The ongoing stress of the global pandemic, war, inflation and global uncertainty has made it difficult for people to manage everyday decision-making. As a recent survey by the APA found, one-third of people have such high-stress levels that they are battling to decide what to wear or what to eat. Mental health issues are now considered by many to be the pandemic of 2022 and, in South Africa, this is further impacted by additional stress factors such as the cost of living, crime and load shedding. And, as people juggle these challenges on a daily basis, they are struggling to pay attention and make decisions which are, as Anna Collard, SVP Content Strategy and Evangelist at KnowBe4 Africa, points out, making them more vulnerable to cybersecurity threats.
“It’s easy to see how stress and overwhelm make it easy for people to make simple cybersecurity mistakes,” she adds. “You’re tired, you’re not paying attention, you click on a link you’d normally avoid. You’re distracted and, in a rush, so you open an attachment you’d usually ignore. This is how the scammers and criminals are increasingly catching people unawares and putting both personal and business security at risk.”
The risk of being phished or defrauded rises incrementally with how tired and worn-out a person may be – research finding that 41% of employees miss a phish because they are tired and 47% because they are distracted. In daily life, this can translate to falling for a fake email while getting into the car on the way to a meeting, only to have payment information phished by a spoof site. Or to click on an email that has been carefully designed to look like it is an urgent work message from HR only for it to be a scammer stealing your login credentials for the office. Every tap and click is an easy mistake that will cost money and the business.
“Our modern lives with mobile devices, apps, email and social media constantly fighting for our attention, result in cognitive overload and multi-tasking. This in turn makes us more error-prone, stressed and also more susceptible to social engineering attacks. This is one of the reasons why companies should invest into wellness and mental wellbeing for their employees,” says Collard. “And why security training should be linked to being present and, in the moment, and taking time to process information. People need to realise that their personal wellbeing is directly connected to maintaining their online security.”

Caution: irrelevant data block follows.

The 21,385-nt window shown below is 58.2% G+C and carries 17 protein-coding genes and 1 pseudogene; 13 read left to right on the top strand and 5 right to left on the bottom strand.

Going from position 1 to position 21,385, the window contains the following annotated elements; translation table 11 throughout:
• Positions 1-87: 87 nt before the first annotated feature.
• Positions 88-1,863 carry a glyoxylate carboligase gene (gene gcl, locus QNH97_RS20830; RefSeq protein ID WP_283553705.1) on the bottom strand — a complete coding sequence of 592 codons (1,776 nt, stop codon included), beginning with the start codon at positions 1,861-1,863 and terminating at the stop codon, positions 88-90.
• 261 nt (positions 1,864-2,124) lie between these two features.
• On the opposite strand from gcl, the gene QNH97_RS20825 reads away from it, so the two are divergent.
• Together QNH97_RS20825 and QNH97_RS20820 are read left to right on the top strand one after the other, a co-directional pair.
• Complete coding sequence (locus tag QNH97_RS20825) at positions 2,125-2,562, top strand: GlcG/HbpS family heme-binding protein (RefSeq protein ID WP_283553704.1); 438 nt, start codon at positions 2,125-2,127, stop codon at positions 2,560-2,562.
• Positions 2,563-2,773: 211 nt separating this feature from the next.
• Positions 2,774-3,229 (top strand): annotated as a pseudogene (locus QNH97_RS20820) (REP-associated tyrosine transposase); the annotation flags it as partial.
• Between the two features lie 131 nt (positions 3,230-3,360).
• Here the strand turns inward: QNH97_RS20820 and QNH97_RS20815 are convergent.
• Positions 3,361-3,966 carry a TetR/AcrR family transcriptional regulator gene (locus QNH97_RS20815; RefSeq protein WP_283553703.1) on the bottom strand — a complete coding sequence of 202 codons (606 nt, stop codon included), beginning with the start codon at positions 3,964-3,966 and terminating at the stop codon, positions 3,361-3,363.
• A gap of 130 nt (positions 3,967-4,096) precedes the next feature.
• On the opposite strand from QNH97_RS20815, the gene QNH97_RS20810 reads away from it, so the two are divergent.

Most companies would not associate security as a direct benefit of employee wellness. Usually that is the remit of productivity, or improved employee engagement. However, by considering how easily people make mistakes when they are tired, burned out or disengaged, companies are absolutely investing into their long-term business security. When we are stressed, the part of our brain that deals with decision-making is taken over by our fear centre, decreasing our ability to think critically and focus. On the flipside, when we are calm, we are more able to focus, think clearly and make better choices.
“The goal is to keep the mind active when it comes to very specific decision-making when confronted by potential phishing emails or cyber threats,” says Collard. “Cybercriminals, as well as fake news, use emotional triggering content such as fear, greed or curiosity to trick us out of critical thinking. If we learn to use our heightened emotions as early warning signs and apply mindfulness techniques to quiet down, focus and pay attention before we react, we can remain in control, focus better and in turn prevent cyber attacks.
Security training is essential for the modern business, especially when it comes to giving employees the tools, they need to recognise threats and make informed decisions. However, as the world moves through the fallout from the pandemic, global uncertainty and ongoing stress, adding a wellness dimension to security training is fast becoming a critical factor in ensuring that the training kicks in when the tiredness takes over.